. Among these studies, no single feature related to study participants (such as age, race, or obesity severity) or the intervention itself (such as visit frequency or intervention components) appears unique to either those showing a positive or negative impact of baseline weight status on response. Therefore, it is unclear what factor might modify the effect of baseline weight status on response, and thereby explain the inconsistency of these results.
Our study also implicates insulin resistance in poor initial response to the lifestyle intervention. While insulin resistance was no longer predictive at ultimate follow-up, two other studies have suggested that greater insulin resistance may predict poorer response13,14
. Conversely, a recent study found greater insulin resistance predicted better
response; however, this study was short (12 weeks) and overall, patients tended to increase their BMI z-score15
. While further research may confirm the relationship between greater insulin resistance and poor response, insulin alone explained only 6% of the variance in response in our diverse cohort, similar to results from another clinic-based intervention13
. From the clinician's perspective, knowing a patient's insulin resistance is unlikely to change recommended treatment at the outset. As the new Endocrine Society guidelines suggest, although obtaining fasting insulin is optional, it is an expensive test that is not necessary to establish the need for weight loss30
. Further, while insulin resistance has been proposed as a means of identifying children at high-risk for diabetes mellitus and cardiovascular disease, its use as a screening tool for therapy will require the development of effective options specific to insulin resistant youth.
Our diverse population allowed us to explore differences in response by race. While each subgroup was relatively small, African-American patients tended to show a lesser response to the intervention at both initial and ultimate follow-up than did their peers. This may suggest that our intervention lacks cultural relevance for African-Americans, or that these adolescents face greater barriers to adherence. Alternatively, the differential response by race may reflect underlying physiological differences, as some research suggests31-34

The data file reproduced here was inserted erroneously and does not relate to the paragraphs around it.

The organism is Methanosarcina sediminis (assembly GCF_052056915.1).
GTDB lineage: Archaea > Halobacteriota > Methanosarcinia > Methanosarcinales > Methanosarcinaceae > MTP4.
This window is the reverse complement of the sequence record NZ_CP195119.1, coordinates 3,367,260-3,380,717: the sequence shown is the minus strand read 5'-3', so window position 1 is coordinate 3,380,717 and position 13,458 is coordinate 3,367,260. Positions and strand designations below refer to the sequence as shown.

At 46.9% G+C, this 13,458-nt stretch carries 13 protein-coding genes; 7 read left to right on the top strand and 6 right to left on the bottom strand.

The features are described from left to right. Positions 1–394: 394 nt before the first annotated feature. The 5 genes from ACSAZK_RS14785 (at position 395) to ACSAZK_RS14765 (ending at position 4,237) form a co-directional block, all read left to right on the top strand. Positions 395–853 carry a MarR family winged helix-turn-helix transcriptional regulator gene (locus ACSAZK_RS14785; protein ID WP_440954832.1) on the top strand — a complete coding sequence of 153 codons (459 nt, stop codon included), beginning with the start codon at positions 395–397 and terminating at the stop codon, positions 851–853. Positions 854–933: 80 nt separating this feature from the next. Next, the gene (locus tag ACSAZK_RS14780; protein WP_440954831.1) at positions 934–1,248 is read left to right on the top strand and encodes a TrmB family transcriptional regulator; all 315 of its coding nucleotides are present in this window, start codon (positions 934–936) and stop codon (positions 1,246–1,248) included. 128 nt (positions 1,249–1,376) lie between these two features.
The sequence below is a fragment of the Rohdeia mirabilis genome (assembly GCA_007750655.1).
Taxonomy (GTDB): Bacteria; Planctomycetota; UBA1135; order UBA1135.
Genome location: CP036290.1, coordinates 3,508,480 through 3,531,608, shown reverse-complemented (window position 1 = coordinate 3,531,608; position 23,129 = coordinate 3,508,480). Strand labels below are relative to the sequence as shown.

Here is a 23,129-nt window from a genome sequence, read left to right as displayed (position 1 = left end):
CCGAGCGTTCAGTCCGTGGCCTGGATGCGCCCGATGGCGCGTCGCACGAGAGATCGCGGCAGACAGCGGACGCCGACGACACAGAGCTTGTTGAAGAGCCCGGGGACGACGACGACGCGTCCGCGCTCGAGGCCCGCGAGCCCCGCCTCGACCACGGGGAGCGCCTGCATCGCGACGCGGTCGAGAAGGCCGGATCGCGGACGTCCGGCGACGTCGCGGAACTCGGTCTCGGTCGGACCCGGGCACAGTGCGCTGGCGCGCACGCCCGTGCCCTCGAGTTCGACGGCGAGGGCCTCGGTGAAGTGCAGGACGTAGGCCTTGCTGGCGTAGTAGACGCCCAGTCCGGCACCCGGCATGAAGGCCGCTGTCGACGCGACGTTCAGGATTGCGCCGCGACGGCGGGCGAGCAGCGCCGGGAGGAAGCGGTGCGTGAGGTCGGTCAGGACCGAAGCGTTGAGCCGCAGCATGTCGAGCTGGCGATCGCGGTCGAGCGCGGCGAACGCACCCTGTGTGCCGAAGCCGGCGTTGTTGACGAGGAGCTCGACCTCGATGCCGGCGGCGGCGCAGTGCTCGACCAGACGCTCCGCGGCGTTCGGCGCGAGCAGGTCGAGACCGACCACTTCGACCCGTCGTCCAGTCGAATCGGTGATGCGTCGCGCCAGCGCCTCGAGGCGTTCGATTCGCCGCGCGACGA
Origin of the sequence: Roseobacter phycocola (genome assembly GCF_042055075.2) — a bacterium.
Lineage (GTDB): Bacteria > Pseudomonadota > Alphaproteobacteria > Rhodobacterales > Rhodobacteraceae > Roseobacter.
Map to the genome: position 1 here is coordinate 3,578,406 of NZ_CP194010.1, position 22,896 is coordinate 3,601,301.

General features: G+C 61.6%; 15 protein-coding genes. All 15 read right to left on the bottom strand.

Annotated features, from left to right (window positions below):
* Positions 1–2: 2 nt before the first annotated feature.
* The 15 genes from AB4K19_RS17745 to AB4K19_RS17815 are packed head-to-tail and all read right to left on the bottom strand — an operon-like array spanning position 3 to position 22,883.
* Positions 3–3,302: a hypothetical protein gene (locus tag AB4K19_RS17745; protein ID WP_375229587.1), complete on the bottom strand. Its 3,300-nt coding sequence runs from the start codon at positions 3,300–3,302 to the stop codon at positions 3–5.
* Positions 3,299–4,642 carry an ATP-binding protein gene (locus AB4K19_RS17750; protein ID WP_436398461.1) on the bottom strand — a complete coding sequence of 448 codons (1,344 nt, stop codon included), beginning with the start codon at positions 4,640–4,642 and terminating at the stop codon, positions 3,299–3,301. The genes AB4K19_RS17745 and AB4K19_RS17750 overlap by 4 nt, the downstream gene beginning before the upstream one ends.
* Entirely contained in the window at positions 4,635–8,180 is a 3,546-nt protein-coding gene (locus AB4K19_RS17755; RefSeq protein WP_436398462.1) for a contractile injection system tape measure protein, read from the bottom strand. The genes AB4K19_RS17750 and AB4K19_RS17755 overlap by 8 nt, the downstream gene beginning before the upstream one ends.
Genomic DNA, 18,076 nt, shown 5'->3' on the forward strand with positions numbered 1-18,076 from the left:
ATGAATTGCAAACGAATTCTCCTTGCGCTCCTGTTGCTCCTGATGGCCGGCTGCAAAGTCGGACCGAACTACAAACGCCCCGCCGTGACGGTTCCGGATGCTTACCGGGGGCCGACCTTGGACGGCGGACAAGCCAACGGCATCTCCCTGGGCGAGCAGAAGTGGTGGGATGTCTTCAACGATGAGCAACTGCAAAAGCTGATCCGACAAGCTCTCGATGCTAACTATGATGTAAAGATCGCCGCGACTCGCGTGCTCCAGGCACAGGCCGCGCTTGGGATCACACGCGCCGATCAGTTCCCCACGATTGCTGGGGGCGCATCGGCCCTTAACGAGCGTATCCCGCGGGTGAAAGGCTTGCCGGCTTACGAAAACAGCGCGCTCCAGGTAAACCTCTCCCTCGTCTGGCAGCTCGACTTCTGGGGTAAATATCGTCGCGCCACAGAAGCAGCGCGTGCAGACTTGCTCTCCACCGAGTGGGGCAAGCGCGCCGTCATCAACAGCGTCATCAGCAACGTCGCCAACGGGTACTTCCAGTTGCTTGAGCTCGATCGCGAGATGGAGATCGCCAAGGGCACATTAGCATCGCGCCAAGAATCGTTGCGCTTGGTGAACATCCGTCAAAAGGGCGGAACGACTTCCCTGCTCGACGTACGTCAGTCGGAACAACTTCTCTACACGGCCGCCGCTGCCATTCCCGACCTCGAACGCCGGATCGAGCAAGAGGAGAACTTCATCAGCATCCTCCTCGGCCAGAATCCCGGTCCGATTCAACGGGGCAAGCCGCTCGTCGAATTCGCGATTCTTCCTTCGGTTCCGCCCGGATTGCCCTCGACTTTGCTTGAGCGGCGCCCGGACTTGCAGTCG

. Further work should be done to design and evaluate culturally appropriate therapies to ensure that children and adolescents of all ethnic backgrounds receive the best possible care.
We report modest correlations between behavioral variables, such as sugared beverage and breakfast consumption, and response to this intervention. Actual correlations might well be higher; behaviors were generally assessed using single questions at the intake clinic, which likely decreases response accuracy and underestimates the relationship between behaviors and response. Unfortunately, behavioral variables are difficult to assess in the clinical setting, as most measures of behavior are self-reported and prone to social desirability bias35
We recognize additional limitations of our study. Poor follow-up is a common problem in weight management programs36
, and while duration of follow-up did not predict response, it is likely that patients with no follow-up are different from those who return for follow-up. Additionally, our average follow-up time of 10 months is inadequate to describe the persistence of short-term treatment effects. Some data exist on the long-term impact of high-intensity obesity treatment programs23,26
, but to our knowledge, none currently exist for ‘real-life’ obesity clinics. Longer follow-up will be essential to better elucidate the comparative efficacy of different approaches to obesity treatment.
The current study may have lacked the statistical power to identify other predictors of response, such as interactions between race and other potential predictors of therapeutic response. Further, we did not directly assess socio-economic status, nor did we examine other potential predictors, such as degree or compartment of adiposity, or leptin level.
Our findings demonstrate that response at first follow-up visit is likely to be a valuable means of identifying children in need of more intensive therapy. Severely overweight youth who did not respond to the initial lifestyle counseling in the present study were unlikely to change their trajectory. While evidence is mounting to describe the most efficacious interventions, identifying funding mechanisms for these strategies in the real-world will be critical to addressing the problem of pediatric obesity.